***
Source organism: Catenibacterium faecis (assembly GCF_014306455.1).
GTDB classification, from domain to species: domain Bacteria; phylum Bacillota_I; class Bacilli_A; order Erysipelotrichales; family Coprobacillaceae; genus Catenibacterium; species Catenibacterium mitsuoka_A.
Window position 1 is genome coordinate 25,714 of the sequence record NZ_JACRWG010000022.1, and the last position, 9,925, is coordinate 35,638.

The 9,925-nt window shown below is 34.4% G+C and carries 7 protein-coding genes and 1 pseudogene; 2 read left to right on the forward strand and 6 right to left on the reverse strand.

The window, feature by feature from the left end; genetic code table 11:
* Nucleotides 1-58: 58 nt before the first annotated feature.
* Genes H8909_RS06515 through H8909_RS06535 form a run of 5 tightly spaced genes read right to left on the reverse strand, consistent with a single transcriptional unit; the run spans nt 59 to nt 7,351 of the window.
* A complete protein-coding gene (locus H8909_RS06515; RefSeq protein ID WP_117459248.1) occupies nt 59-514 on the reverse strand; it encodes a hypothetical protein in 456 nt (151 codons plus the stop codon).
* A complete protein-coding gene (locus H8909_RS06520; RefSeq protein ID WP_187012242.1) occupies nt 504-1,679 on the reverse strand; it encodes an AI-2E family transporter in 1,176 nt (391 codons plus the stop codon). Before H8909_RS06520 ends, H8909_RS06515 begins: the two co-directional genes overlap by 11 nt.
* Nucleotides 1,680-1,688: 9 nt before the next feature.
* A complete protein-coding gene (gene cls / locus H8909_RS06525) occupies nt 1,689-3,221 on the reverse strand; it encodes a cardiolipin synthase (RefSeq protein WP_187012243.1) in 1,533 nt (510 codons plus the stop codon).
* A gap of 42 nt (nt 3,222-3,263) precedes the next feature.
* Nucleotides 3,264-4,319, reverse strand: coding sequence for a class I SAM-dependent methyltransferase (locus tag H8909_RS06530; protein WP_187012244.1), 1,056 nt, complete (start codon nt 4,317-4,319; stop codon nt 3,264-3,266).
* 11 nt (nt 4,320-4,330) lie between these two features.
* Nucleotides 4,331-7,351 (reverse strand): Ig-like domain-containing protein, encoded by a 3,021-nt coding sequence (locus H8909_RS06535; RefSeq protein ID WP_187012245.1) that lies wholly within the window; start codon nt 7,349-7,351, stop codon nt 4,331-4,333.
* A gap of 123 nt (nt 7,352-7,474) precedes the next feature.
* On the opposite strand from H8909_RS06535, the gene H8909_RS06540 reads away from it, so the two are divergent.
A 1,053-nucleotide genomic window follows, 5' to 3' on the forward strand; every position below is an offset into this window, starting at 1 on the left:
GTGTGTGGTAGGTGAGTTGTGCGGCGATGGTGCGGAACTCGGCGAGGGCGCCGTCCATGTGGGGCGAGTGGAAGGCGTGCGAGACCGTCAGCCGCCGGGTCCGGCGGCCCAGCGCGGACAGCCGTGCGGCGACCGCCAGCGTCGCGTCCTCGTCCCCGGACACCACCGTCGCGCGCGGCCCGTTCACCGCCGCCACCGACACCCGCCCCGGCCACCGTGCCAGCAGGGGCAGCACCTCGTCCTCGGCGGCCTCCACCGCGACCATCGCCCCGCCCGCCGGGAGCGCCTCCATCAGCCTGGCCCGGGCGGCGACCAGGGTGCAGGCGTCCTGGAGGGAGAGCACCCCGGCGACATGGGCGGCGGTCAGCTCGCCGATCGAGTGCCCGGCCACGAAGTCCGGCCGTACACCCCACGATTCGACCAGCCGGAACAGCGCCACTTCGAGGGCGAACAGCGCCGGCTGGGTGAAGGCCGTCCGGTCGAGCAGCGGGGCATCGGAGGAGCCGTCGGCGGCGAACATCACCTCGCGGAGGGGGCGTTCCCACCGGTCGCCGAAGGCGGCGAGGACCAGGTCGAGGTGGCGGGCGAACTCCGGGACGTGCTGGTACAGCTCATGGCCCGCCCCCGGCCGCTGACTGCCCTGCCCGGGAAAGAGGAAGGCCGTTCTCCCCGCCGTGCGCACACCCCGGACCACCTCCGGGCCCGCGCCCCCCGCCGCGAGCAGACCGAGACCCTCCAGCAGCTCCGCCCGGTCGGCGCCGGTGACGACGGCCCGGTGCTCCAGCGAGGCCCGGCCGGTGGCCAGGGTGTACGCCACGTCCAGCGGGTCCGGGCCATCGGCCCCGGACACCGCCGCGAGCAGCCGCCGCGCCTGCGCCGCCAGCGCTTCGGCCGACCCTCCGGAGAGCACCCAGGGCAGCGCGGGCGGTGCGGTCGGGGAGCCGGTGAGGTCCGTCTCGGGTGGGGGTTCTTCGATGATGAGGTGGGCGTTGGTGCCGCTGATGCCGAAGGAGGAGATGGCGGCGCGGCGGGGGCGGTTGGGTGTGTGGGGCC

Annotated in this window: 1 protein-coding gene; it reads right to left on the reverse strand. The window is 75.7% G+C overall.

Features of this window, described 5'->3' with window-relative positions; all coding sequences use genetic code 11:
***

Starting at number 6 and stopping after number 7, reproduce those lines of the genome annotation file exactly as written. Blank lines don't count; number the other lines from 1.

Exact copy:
* Nucleotides 1-58: 58 nt before the first annotated feature.
* Genes H8909_RS06515 through H8909_RS06535 form a run of 5 tightly spaced genes read right to left on the reverse strand, consistent with a single transcriptional unit; the run spans nt 59 to nt 7,351 of the window.